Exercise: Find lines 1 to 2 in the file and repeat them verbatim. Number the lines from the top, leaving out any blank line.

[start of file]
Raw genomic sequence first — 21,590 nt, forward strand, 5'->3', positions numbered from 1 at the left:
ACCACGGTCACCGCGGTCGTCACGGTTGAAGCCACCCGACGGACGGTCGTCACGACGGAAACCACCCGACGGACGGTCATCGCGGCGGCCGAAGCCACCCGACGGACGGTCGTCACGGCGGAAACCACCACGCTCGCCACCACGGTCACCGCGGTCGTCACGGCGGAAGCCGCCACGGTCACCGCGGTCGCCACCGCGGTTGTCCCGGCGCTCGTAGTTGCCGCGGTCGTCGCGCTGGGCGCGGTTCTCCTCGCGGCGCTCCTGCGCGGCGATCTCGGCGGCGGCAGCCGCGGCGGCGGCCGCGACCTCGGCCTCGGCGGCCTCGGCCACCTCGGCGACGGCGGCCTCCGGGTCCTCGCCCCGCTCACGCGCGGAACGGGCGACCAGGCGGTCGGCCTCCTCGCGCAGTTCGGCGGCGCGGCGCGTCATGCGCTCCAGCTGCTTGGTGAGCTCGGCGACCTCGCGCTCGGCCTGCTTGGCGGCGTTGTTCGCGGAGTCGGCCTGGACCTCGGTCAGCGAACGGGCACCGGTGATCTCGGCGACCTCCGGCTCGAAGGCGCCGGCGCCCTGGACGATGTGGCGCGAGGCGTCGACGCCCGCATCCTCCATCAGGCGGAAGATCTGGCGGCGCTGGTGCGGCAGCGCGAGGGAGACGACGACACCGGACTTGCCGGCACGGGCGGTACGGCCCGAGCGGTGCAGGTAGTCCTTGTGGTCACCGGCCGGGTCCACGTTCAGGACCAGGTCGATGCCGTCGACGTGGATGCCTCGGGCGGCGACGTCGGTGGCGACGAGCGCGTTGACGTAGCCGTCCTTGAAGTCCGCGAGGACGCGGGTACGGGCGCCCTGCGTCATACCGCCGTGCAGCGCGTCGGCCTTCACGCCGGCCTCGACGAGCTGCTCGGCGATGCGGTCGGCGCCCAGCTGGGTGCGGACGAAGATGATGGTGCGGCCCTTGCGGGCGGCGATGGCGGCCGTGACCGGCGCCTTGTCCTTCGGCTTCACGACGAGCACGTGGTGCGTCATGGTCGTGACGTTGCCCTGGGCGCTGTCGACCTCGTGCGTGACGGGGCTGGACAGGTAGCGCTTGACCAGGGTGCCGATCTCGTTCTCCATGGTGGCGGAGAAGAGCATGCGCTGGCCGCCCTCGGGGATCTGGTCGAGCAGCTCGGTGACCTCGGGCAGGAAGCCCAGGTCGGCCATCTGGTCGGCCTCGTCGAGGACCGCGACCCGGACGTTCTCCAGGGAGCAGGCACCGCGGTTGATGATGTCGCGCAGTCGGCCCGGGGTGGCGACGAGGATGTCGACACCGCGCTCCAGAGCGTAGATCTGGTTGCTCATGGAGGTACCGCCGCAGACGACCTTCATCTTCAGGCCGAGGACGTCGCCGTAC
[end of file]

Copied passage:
Raw genomic sequence first — 21,590 nt, forward strand, 5'->3', positions numbered from 1 at the left:
ACCACGGTCACCGCGGTCGTCACGGTTGAAGCCACCCGACGGACGGTCGTCACGACGGAAACCACCCGACGGACGGTCATCGCGGCGGCCGAAGCCACCCGACGGACGGTCGTCACGGCGGAAACCACCACGCTCGCCACCACGGTCACCGCGGTCGTCACGGCGGAAGCCGCCACGGTCACCGCGGTCGCCACCGCGGTTGTCCCGGCGCTCGTAGTTGCCGCGGTCGTCGCGCTGGGCGCGGTTCTCCTCGCGGCGCTCCTGCGCGGCGATCTCGGCGGCGGCAGCCGCGGCGGCGGCCGCGACCTCGGCCTCGGCGGCCTCGGCCACCTCGGCGACGGCGGCCTCCGGGTCCTCGCCCCGCTCACGCGCGGAACGGGCGACCAGGCGGTCGGCCTCCTCGCGCAGTTCGGCGGCGCGGCGCGTCATGCGCTCCAGCTGCTTGGTGAGCTCGGCGACCTCGCGCTCGGCCTGCTTGGCGGCGTTGTTCGCGGAGTCGGCCTGGACCTCGGTCAGCGAACGGGCACCGGTGATCTCGGCGACCTCCGGCTCGAAGGCGCCGGCGCCCTGGACGATGTGGCGCGAGGCGTCGACGCCCGCATCCTCCATCAGGCGGAAGATCTGGCGGCGCTGGTGCGGCAGCGCGAGGGAGACGACGACACCGGACTTGCCGGCACGGGCGGTACGGCCCGAGCGGTGCAGGTAGTCCTTGTGGTCACCGGCCGGGTCCACGTTCAGGACCAGGTCGATGCCGTCGACGTGGATGCCTCGGGCGGCGACGTCGGTGGCGACGAGCGCGTTGACGTAGCCGTCCTTGAAGTCCGCGAGGACGCGGGTACGGGCGCCCTGCGTCATACCGCCGTGCAGCGCGTCGGCCTTCACGCCGGCCTCGACGAGCTGCTCGGCGATGCGGTCGGCGCCCAGCTGGGTGCGGACGAAGATGATGGTGCGGCCCTTGCGGGCGGCGATGGCGGCCGTGACCGGCGCCTTGTCCTTCGGCTTCACGACGAGCACGTGGTGCGTCATGGTCGTGACGTTGCCCTGGGCGCTGTCGACCTCGTGCGTGACGGGGCTGGACAGGTAGCGCTTGACCAGGGTGCCGATCTCGTTCTCCATGGTGGCGGAGAAGAGCATGCGCTGGCCGCCCTCGGGGATCTGGTCGAGCAGCTCGGTGACCTCGGGCAGGAAGCCCAGGTCGGCCATCTGGTCGGCCTCGTCGAGGACCGCGACCCGGACGTTCTCCAGGGAGCAGGCACCGCGGTTGATGATGTCGCGCAGTCGGCCCGGGGTGGCGACGAGGATGTCGACACCGCGCTCCAGAGCGTAGATCTGGTTGCTCATGGAGGTACCGCCGCAGACGACCTTCATCTTCAGGCCGAGGACGTCGCCGTAC